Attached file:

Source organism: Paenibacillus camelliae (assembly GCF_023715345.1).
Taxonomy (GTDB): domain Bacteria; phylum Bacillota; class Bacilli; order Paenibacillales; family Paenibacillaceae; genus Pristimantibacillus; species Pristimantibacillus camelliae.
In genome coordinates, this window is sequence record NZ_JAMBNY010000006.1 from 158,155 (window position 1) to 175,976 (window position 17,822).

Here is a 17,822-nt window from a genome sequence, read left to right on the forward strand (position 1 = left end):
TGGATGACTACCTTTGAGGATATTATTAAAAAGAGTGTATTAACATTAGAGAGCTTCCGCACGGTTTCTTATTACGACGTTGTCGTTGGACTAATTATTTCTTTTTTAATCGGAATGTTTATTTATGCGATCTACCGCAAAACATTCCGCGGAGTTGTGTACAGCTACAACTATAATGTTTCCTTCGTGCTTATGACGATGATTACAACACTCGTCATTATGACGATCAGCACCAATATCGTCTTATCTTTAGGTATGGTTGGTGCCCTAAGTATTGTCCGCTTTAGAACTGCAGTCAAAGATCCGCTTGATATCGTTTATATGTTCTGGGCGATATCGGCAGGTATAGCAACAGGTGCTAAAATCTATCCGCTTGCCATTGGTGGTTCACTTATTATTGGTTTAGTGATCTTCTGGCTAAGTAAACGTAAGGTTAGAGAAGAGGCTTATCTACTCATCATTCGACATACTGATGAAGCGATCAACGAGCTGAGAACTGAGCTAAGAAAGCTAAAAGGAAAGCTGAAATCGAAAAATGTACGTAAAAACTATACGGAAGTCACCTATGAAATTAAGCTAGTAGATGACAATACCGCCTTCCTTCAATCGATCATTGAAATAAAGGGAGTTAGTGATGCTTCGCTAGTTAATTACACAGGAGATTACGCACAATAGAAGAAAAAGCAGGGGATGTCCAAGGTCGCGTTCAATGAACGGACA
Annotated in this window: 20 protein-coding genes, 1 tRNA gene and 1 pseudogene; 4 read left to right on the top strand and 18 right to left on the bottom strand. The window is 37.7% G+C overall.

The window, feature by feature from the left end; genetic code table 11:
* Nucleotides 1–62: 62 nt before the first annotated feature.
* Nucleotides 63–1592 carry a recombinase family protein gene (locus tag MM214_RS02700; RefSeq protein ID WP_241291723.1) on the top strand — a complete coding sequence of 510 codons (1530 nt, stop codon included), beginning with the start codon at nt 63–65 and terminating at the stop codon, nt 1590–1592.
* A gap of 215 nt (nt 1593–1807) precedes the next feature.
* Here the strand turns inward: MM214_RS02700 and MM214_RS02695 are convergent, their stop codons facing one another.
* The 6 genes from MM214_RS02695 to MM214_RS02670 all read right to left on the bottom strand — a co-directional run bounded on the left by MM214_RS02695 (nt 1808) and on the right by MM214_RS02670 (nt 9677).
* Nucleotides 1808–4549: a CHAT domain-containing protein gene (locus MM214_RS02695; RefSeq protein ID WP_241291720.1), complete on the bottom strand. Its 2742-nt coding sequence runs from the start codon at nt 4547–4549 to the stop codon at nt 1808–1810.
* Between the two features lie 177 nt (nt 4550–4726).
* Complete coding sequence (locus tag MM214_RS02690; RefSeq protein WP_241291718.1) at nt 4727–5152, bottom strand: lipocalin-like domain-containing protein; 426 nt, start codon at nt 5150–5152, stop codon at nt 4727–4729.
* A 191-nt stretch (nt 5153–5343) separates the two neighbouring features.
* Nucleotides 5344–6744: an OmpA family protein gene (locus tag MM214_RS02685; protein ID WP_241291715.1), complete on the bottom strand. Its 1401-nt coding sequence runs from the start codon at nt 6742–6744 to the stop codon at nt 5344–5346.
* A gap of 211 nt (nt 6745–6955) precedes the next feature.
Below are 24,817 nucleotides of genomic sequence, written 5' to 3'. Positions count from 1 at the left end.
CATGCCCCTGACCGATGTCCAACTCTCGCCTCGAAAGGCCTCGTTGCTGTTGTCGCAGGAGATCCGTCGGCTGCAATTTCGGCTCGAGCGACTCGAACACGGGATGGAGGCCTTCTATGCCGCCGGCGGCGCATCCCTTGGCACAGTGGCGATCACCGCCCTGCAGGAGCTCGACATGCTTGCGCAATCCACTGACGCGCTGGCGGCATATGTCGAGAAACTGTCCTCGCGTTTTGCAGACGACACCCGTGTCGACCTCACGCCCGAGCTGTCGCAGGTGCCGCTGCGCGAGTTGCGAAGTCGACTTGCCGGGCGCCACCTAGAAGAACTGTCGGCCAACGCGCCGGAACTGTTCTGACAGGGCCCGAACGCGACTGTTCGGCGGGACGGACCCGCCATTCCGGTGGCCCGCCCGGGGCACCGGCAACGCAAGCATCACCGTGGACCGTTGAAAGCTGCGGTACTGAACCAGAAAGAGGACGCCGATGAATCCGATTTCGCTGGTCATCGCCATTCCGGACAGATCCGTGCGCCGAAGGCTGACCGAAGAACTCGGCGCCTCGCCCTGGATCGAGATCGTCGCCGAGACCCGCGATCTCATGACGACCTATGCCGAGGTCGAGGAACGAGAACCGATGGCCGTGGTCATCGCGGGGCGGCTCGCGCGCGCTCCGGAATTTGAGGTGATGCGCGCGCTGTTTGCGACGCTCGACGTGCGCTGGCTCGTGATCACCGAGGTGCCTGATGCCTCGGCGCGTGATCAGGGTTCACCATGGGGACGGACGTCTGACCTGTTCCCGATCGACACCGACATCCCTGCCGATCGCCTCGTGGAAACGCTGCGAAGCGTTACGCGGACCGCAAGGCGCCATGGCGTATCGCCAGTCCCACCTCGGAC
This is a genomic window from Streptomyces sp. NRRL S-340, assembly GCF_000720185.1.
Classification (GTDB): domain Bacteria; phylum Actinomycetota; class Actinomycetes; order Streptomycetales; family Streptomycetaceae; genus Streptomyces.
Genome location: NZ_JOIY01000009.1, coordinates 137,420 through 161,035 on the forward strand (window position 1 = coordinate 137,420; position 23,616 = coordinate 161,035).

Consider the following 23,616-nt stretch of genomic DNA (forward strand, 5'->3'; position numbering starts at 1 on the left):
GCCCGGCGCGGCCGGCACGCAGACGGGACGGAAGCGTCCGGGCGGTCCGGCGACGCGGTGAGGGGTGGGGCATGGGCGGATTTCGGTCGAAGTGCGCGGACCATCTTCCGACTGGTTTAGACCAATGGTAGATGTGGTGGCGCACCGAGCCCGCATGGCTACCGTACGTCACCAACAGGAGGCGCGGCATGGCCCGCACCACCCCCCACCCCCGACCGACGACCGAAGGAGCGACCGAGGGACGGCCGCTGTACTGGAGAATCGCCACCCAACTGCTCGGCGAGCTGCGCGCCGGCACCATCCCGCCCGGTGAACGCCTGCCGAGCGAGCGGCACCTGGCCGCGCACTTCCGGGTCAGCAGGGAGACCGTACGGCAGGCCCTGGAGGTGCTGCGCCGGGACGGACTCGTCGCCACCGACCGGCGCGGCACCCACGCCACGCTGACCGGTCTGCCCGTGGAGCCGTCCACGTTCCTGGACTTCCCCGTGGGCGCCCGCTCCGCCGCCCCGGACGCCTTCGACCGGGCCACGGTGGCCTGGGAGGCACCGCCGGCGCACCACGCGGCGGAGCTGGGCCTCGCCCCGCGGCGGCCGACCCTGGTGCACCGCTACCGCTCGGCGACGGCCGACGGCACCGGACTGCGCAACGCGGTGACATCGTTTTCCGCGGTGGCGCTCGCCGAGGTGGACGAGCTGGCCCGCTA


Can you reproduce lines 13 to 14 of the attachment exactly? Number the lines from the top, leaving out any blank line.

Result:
* Nucleotides 1808–4549: a CHAT domain-containing protein gene (locus MM214_RS02695; RefSeq protein ID WP_241291720.1), complete on the bottom strand. Its 2742-nt coding sequence runs from the start codon at nt 4547–4549 to the stop codon at nt 1808–1810.
* Between the two features lie 177 nt (nt 4550–4726).